Flooding is Ohio’s primary natural disaster and does not just affect those who live in a designated flood plain. Twenty-five percent of all flood disasters occur in areas that have a low to moderate flood risk. With the spring rains and snow melting, many communities will experience some kind of flooding. Floods can be either a slow gradual increase of water or a quick flash flood. Flash floods usually occur in matter of minutes with little or no warning, are the result of a severe storm that produces a large amount of rainfall in a short time period, and is the leading cause of deaths from natural disasters. Most flood-related deaths occur when motorist attempt to cross a flooded road or a person attempts to cross a flooded area. Six inches of moving water can knock an adult off their feet and two feet of water can carry away most vehicles, including trucks.
Thunderstorms and their components (Lightning, Floods, Straight-line Winds, Hail, and Tornados) can occur anytime during the year and are extremely dangerous. Lightning occurs with all thunderstorms; is the cause of approximately 93 deaths and 300 injuries a year and costs a hundred million dollars in damage a year.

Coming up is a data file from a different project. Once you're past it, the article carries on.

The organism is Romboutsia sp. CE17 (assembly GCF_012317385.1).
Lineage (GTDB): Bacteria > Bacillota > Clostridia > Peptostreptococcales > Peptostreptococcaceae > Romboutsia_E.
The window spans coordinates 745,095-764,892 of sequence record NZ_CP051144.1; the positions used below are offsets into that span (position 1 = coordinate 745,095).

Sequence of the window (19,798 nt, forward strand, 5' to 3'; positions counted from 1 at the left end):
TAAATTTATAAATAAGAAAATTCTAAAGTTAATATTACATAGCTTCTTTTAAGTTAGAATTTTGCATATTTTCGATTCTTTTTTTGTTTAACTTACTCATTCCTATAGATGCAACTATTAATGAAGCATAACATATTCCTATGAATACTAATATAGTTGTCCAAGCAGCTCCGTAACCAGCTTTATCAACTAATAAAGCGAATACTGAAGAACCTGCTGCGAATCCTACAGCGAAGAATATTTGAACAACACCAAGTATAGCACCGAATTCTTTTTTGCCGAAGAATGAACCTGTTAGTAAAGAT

Since 1950, Delaware County has been hit by 5 tornados resulting in 4 fatalities. The most recent tornado to strike Delaware County occurred in Harlem Township on September 20, 2000. Tornados can occur at anytime day or night any time of the year; but are more prevalent from April through June between 3:00 pm and 9:00 pm. A Tornado Watch means that weather conditions are right for possible tornados. A Tornado Warning means that a tornado has been sighted or indicated on weather radar.
When severe weather threatens Delaware County: listen to radio, TV, and NOAA Weather Radio for information, implement and follow your Family Disaster Plan (if warranted), and listen to the directions of emergency personnel in the area.
For more information on severe
weather safety or preparedness, visit the Ohio Committee for Severe Weather
Awareness’ web site: www.weathersafety.ohio.gov
or contact The Delaware County Office of Homeland Security and Emergency Management